We were not the first ones to camp outside an arena for the best available tickets to a men’s college basketball game. But we certainly were the first students in UNC Charlotte history to forgo studying for the love of our 49ers.
When the ticket window finally opened that morning in March of 1977, the 49th student pass distributed landed in my hands and I was ready to head down I-85 to Atlanta for the Final Four. Thus, there are personal reasons to believe the ’77 Final Four remains one of the most overlooked yet thrilling and memorable championships in tournament history.
There most certainly has never been a Final Four with such scintillating story lines. That Final Four had a little bit of everything, from UNCC being one of the first “Cinderella” teams in tournament history, to Dean Smith falling just short – again – of winning his first title at UNC, to the UNLV Runnin’ Rebels playing the role of tournament villain, to Marquette capturing the crown in the final game for its head coach, Al McGuire.
Nearly 40 years has not changed my conviction that Marquette was the fourth-best team in the field. The Warriors, as they were known then, had the great fortune of defeating UNCC in the semifinals on a tipped, length-of-the-court pass and layup at the buzzer, followed by a title-game victory over a UNC team playing with an injured point guard, All-American Phil Ford.
Much like N.C. State’s later run to the NCAA championship in 1983, it seemed like Marquette was destined to win the championship. The Warriors entered the post-season ranked No. 7 in the final Associated Press poll and concluded the season with the most losses (seven) by any championship team to that point.
It was not as if Marquette was void of talent. The Warriors had stars in Butch Lee, Bo Ellis and Jerome Whitehead. They also had the street-smart McGuire leading from the sideline, a veteran coach known for being as much a motivator as a court maestro.
None of that seemingly could match either the talent or the coaching guile of either UNLV or UNC. There was no seeding for the NCAA tournament that year. Had there been, both the fourth-ranked Runnin’ Rebels and fifth-seeded Tar Heels surely would have earned spots on the top line of their respective regions.
UNLV ran through the regular-season with a 25-2 record by topping 100 points in a game an NCAA-record 23 times, including 12 straight at one point. The team called itself the “Hardwood Eight,” and seven of those players – Lewis Brown, Geln Gondrezick, Larry Moffett, Eddie Owens, Robert Smith, Sam Smith and Reggie Theus – eventually played in the NBA.
UNLV equally was recognized for its bandit image, one perpetuated by its legendary coach Jerry Tarkanian who seemed to overlook NCAA rules with the same fervor that he chewed towels on the sideline. Furman Bisher, the esteemed columnist for the Atlanta Constitution at the time, wrote of UNLV before the Final Four: “You look down that bench and you wonder, ‘Who has the getaway car?’ ”
UNLV’s semifinal matchup with UNC provided an interesting contrast with Smith considered the consummate follower of the rules who touted his program’s near-perfect graduation rate as much as his team’s conference championships. Yet despite reaching the Final Four previously in 1967, 1968, 1969 and 1972, the national crown still had eluded Smith.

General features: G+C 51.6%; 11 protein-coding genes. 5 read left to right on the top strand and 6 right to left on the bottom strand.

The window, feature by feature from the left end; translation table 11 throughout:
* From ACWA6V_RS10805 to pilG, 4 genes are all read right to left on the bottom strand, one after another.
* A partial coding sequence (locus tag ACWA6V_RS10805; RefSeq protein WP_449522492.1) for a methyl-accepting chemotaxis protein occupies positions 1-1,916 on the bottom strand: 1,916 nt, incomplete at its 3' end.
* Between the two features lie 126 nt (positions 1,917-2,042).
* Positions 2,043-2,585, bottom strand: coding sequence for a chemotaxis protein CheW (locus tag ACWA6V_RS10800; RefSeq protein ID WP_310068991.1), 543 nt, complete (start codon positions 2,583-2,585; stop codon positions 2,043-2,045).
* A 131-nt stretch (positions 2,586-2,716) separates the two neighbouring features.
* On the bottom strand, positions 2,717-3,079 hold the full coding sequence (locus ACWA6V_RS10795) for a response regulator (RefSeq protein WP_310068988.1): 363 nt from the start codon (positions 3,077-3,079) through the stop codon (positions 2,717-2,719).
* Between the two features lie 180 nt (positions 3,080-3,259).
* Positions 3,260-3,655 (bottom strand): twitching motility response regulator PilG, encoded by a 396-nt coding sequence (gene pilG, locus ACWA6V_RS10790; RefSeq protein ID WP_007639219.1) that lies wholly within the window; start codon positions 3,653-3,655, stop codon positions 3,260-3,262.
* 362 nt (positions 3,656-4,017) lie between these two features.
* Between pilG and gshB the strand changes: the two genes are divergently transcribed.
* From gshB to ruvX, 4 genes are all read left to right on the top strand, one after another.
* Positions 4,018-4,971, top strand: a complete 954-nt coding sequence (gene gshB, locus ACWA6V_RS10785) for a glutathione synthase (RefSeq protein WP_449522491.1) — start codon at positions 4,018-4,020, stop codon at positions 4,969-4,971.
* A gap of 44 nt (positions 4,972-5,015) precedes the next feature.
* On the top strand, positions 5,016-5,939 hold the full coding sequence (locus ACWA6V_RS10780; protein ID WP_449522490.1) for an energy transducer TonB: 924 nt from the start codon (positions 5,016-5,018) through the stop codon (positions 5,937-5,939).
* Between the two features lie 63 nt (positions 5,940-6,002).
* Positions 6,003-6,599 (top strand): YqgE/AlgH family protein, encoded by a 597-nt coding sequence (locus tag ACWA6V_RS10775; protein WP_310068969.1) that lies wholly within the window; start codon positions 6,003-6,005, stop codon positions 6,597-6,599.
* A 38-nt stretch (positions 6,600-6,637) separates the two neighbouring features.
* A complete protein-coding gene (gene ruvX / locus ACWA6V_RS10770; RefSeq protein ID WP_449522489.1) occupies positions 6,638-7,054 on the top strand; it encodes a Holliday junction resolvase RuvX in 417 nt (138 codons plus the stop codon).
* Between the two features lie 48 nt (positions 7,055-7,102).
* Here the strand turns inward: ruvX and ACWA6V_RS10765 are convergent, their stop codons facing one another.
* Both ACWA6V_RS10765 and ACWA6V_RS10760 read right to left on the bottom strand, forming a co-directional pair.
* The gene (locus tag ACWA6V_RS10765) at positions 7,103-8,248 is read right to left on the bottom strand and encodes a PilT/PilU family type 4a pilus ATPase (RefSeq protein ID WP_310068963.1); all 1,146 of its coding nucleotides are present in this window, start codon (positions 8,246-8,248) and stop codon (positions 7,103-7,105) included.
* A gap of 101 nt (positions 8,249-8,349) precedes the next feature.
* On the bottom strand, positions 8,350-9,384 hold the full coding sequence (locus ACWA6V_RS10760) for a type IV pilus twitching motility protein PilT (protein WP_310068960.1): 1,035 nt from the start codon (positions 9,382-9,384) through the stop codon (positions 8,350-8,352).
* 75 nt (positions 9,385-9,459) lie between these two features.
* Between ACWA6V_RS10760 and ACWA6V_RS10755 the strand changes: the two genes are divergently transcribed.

The ’77 edition of the Tar Heels provided his best chance yet to win it all. UNC was as talented as UNLV with seven future NBA players – Dudley Bradley, Walter Davis, Ford, John Kuester, Tom LaGarde, Mike O’Koren and Rich Yonaker.
Unfortunately, Ford hyperextended his shooting elbow in UNC’s East Regional final win over Kentucky. The injury clearly affected Ford’s play in the Tar Heels semifinal decision over UNLV. It showed most in his shooting with a four-of-10 performance.
UNCC, the upstart
Marquette reached the title game with a dramatic win over UNCC, the upstart program that just a few years earlier had gotten around to adopting a fight song. The previous season UNCC had to pull some strings with the NIT just to appear in that event, then defeated N.C. State in the semifinals before bowing to Kentucky in the championship game.
To reach Atlanta, UNCC first had to turn back Central Michigan in overtime, then dispose of sixth-ranked Syracuse and No. 1-ranked Michigan. By then, the country understood that coach Lee Rose had a formidable team with stars Cedric “Cornbread” Maxwell, Lew Massey and Chad Kinch.
My biased view from The Omni’s opposite baseline showed that Jerome Whitehead’s winning basket for Marquette against UNCC was a split-second after time expired. This was before game officials could check replays at the scorer’s table, so they instead huddled and determined that Whitehead had scored in the final second of play for the 51-49 win. Replays later confirmed the officials’ call.
The NCAA also staged consolation games back then. Again, my biased view was that UNLV’s 106-94 win over UNCC in the consolation game was much more entertaining than Marquette’s 67-59 win over UNC in the championship game.
There remain two distinct memories from the title game. First, Ford again suffered through a four-of-10 shooting night. Had he been healthy, there is no doubt Smith would have won his first national championship that night instead of five years later. Also, I can still see McGuire crying on the sideline in the waning seconds of his final game as a head coach.
Now that was a Final Four to remember.